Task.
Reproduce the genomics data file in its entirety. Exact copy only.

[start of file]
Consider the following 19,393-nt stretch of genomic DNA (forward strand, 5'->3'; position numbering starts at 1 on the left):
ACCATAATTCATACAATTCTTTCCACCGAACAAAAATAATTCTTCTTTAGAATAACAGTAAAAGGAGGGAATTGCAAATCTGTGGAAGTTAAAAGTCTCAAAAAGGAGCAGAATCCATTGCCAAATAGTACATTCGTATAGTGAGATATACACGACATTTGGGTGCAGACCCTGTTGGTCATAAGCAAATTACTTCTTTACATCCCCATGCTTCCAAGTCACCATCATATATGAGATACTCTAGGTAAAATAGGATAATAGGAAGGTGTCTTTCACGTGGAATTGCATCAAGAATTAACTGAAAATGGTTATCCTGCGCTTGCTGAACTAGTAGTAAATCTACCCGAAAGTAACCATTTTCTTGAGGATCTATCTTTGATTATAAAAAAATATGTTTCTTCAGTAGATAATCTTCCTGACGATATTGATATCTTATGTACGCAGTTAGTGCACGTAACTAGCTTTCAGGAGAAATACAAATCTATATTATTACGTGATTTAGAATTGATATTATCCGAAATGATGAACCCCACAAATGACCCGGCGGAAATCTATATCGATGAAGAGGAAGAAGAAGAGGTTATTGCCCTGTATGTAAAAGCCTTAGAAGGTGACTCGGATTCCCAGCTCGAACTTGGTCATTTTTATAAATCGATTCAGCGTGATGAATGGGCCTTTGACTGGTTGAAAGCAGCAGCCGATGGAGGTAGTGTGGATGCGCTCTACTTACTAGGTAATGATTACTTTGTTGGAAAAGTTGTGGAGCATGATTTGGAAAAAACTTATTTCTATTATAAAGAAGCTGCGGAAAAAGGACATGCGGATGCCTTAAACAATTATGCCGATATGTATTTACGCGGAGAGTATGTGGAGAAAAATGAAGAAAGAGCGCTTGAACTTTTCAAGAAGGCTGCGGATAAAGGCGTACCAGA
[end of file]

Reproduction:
Consider the following 19,393-nt stretch of genomic DNA (forward strand, 5'->3'; position numbering starts at 1 on the left):
ACCATAATTCATACAATTCTTTCCACCGAACAAAAATAATTCTTCTTTAGAATAACAGTAAAAGGAGGGAATTGCAAATCTGTGGAAGTTAAAAGTCTCAAAAAGGAGCAGAATCCATTGCCAAATAGTACATTCGTATAGTGAGATATACACGACATTTGGGTGCAGACCCTGTTGGTCATAAGCAAATTACTTCTTTACATCCCCATGCTTCCAAGTCACCATCATATATGAGATACTCTAGGTAAAATAGGATAATAGGAAGGTGTCTTTCACGTGGAATTGCATCAAGAATTAACTGAAAATGGTTATCCTGCGCTTGCTGAACTAGTAGTAAATCTACCCGAAAGTAACCATTTTCTTGAGGATCTATCTTTGATTATAAAAAAATATGTTTCTTCAGTAGATAATCTTCCTGACGATATTGATATCTTATGTACGCAGTTAGTGCACGTAACTAGCTTTCAGGAGAAATACAAATCTATATTATTACGTGATTTAGAATTGATATTATCCGAAATGATGAACCCCACAAATGACCCGGCGGAAATCTATATCGATGAAGAGGAAGAAGAAGAGGTTATTGCCCTGTATGTAAAAGCCTTAGAAGGTGACTCGGATTCCCAGCTCGAACTTGGTCATTTTTATAAATCGATTCAGCGTGATGAATGGGCCTTTGACTGGTTGAAAGCAGCAGCCGATGGAGGTAGTGTGGATGCGCTCTACTTACTAGGTAATGATTACTTTGTTGGAAAAGTTGTGGAGCATGATTTGGAAAAAACTTATTTCTATTATAAAGAAGCTGCGGAAAAAGGACATGCGGATGCCTTAAACAATTATGCCGATATGTATTTACGCGGAGAGTATGTGGAGAAAAATGAAGAAAGAGCGCTTGAACTTTTCAAGAAGGCTGCGGATAAAGGCGTACCAGA